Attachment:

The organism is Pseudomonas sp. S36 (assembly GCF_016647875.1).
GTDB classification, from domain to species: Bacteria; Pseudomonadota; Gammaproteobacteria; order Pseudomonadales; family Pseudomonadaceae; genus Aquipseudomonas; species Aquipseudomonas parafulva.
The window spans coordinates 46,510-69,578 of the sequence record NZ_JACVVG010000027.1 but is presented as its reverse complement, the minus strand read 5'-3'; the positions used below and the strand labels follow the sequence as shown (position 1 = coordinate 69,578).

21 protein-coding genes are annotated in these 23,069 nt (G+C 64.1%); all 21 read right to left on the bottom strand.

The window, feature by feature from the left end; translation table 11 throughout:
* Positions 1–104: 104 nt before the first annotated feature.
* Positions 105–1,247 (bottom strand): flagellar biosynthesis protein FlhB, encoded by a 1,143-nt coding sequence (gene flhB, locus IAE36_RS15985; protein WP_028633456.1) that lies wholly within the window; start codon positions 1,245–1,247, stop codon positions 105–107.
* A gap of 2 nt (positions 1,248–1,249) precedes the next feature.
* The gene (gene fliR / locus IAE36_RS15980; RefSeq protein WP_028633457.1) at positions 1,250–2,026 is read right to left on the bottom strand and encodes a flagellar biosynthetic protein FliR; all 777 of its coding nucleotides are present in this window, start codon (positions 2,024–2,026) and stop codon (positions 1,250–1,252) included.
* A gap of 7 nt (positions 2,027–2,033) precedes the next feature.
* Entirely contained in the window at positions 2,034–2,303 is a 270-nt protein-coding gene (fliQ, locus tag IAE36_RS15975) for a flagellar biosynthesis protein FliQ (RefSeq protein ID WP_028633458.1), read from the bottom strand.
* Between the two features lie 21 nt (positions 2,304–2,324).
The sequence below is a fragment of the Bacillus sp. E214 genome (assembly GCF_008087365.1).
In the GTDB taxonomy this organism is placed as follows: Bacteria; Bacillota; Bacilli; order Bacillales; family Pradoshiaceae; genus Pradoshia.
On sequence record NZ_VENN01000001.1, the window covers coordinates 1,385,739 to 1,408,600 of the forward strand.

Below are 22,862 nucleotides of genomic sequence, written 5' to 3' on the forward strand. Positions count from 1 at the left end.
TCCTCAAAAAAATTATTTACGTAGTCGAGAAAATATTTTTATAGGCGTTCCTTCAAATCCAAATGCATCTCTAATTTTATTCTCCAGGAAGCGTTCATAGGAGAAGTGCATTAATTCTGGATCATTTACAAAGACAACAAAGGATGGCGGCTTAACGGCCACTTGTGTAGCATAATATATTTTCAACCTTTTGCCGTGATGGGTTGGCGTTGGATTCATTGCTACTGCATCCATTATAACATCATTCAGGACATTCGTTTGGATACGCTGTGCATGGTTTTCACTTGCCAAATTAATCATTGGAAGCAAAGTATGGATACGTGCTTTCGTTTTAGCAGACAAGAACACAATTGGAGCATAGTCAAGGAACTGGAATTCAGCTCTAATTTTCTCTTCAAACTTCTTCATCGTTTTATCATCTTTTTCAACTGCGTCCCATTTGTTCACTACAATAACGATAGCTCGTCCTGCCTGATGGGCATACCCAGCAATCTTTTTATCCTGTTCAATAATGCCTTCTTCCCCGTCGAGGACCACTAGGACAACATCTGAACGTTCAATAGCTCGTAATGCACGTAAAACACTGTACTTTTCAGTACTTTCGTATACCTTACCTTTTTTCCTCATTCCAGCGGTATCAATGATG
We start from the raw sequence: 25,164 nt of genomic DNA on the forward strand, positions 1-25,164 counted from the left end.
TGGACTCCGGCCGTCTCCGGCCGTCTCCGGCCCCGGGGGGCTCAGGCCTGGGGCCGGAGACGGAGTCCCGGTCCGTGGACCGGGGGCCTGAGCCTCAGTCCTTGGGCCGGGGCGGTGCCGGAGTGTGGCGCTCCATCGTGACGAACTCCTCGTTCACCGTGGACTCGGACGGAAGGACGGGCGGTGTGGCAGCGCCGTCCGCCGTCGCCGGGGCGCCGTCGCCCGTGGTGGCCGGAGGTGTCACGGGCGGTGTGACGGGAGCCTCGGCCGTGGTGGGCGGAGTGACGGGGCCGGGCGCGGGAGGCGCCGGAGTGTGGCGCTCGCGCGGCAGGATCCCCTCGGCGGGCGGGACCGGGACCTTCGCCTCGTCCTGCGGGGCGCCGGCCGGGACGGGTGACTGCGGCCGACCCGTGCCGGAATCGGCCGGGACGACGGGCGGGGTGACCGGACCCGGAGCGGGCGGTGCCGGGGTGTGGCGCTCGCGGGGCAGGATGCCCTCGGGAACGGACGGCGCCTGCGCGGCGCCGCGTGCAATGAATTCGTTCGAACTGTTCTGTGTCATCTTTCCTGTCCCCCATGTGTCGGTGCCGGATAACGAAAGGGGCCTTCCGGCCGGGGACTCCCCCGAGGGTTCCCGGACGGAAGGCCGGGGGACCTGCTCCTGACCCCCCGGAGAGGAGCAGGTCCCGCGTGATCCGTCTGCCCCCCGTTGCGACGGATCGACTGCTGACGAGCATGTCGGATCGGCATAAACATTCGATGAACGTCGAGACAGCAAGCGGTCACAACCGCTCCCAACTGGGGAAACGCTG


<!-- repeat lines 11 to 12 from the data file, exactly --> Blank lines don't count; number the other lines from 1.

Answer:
* Entirely contained in the window at positions 2,034–2,303 is a 270-nt protein-coding gene (fliQ, locus tag IAE36_RS15975) for a flagellar biosynthesis protein FliQ (RefSeq protein ID WP_028633458.1), read from the bottom strand.
* Between the two features lie 21 nt (positions 2,304–2,324).